The Buffalo Springfield was a band created primarilly by Stephen Stills, Neil Young and Richie Furay, with an ever-changing cast of other musicians who would eventually evolve into many of the great groups of the era, Poco, Crosby Stills Nash and Young, and many others.
Interestingly, the name came from the side of a Steamroller they passed by with the name of the Buffalo Steamroller, made by an Springfield, Ohio, corporation. "For What It's Worth," is arguably one of the earliest protest songs, but rather than an anti-war anthem was written by Stills about a mini-riot by the young folks on Suset Boulevard protesting the closing of a night-club called Pandora's box.
The L.A. Police were pretty tough in those days and not afraid to use their clubs, and the harshness of the officers actions created a great out-cry on the Strip. It was a perfect setup for the song which was introduced at the Whiskey A Go Go on Thanksgiving of 1966 to great response, the Springfield went into the Studio and recorded it within a few days and it soon got play on Boss Radio KHJ, which ruled the City at the time.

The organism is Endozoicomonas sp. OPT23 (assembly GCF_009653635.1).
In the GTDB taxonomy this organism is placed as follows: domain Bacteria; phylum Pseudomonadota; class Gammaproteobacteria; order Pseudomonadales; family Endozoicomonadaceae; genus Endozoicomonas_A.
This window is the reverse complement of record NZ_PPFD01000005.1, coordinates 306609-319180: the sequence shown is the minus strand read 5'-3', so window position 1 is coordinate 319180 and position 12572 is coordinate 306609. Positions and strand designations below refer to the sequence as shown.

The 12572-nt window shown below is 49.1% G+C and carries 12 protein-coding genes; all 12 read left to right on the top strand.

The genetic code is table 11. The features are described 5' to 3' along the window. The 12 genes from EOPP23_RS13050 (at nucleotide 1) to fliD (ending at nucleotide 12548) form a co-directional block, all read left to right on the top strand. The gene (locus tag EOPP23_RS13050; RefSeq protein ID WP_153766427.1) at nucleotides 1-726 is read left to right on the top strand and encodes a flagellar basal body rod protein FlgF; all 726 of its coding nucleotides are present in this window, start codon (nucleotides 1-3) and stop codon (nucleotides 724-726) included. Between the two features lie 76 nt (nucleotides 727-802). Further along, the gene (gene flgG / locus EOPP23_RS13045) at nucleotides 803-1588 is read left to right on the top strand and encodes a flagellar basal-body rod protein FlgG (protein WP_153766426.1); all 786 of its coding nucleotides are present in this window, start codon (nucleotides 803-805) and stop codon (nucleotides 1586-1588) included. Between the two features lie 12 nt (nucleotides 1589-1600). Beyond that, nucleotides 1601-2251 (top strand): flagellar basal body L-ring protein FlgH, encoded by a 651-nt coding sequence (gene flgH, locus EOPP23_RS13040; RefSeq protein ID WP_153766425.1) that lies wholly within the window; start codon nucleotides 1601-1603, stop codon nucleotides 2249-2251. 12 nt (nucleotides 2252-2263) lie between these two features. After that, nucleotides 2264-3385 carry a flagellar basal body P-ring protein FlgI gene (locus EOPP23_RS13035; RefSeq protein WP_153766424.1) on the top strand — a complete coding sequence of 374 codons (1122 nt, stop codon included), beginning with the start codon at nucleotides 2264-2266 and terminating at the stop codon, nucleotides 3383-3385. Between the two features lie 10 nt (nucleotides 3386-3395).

With that kick-off the record soon became ubiquitous and ensured the groups success. Unfortunately, the band was ill-fated with in-fighting and heavy drug use that eventually brought the original line up down. Neil Young was upset because the managers thought he had a weird voice and wouldn't let him sing, but Neil of course showed them when he joined CSNY, and then went on solo to become one of the great singer-songwriters of the day. - TDR
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